Like a puzzle, the newest segment of the Mill Towns State Trail involved many pieces fitting together—just so—to complete the picture. Talks began in 2010 between the DNR, three private landowners, two counties, managers of a dam and a highway. This year, with the commitment of trail proponents, the pieces came together to make a great addition to the state trail system.
Parks & Trails Council became one piece of the puzzle starting in 2011 when a key land acquisition along the route was about to be lost. “Our land program proves its mettle in situations like these when we can step up to ensure such an excellent trail project doesn’t fall apart,” says Brett Feldman, P&TC’s executive director.
The official grand opening, for this roughly two mile segment, is expected next spring. But already people are biking, walking and fishing along the new corridor. A key feature drawing a lot of attention is the bridge over the Cannon River near Byllesby Dam. On either side lay regional parks, one managed by Goodhue County the other by Dakota County but both named Lake Byllesby Regional Park. The bridge creates the first direct connection between these two parks.
Starting at the Dakota County park beach, trail users can now bike along Lake Byllesby (a dammed section of the Cannon River), wind down to the bridge, descend a gentle grade through prairie and along the river bluff, safely pass under Hwy 52 and end at Hannah’s Bend Park in Cannon Falls. The city is planning to build a trail connection from here to the nearby Cannon Valley Trail.
Steve Hennessy, DNR trail planner, said the trail construction involved some challenges, but succeeded in the end because of the “partnership from Parks & Trails Council, Dakota County, Goodhue County, city of Cannon Falls and the DNR, who all really worked together to make these pieces fall into place.”
The project had a lot going for it with half of the land being publicly owned. The remaining land was owned by three private landowners, which seemed like a manageable number—until all three declined the original offer to buy their land.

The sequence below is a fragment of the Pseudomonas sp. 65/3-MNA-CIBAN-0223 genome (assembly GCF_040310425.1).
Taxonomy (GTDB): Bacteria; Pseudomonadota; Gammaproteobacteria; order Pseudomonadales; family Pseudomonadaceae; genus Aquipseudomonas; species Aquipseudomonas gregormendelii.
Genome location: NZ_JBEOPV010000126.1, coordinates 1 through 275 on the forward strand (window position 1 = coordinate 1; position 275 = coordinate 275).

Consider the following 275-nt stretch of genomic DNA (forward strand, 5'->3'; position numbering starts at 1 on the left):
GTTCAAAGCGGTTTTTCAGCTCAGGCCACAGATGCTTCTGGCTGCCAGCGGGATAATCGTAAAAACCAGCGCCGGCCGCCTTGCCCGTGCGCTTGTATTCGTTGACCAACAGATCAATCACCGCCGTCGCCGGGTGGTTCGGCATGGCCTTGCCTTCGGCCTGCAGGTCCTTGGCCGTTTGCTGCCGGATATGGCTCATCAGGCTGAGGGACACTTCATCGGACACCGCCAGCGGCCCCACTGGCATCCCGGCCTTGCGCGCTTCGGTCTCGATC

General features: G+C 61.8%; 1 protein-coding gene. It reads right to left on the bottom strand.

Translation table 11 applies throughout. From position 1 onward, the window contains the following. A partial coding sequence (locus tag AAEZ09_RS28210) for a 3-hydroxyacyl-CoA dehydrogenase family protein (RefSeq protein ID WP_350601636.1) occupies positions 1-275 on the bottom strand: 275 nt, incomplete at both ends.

That’s when P&TCM stepped in to successfully negotiate a purchase from one owner, where 39 acres (roughly half the land acquired) is being used for the trail. The remaining land was sold to a different owner.
The 39 acres, located near the Goodhue County Park, provided the necessary space to create a gentle slope down through the river blufflands. The land had previously been farmed, and the DNR has plans to restore it to oak savanna.
Funding for this segment of trail came from a variety of sources, including Legacy Funds, Federal grants and state bonds.
The Mill Towns State Trail was originally authorized by the Minnesota Legislature in 2000. When complete, the trail will follow the Cannon River for 25 miles from Faribault to Cannon Falls. The trail will also provide the connection between the Sakatah Singing Hills State Trail and the Cannon Valley Regional Trail.
In addition to this newly opened segment, progress has been made at the other end of the Mill Towns State Trail in Faribault, Minn. The DNR recently built two highway underpasses in the city and Hennessy expects that trail segment, which connects to the Sakatah Singing Hills State Trail to be completed in 2018.
Earlier this summer the DNR acquired six miles of former railroad property for the trail between Faribault and Dundas. Hennessy says the DNR has control over nine miles and now they are working on connecting those pieces. Finally P&TC has been helping to coordinate a necessary re-route of the trail in Northfield.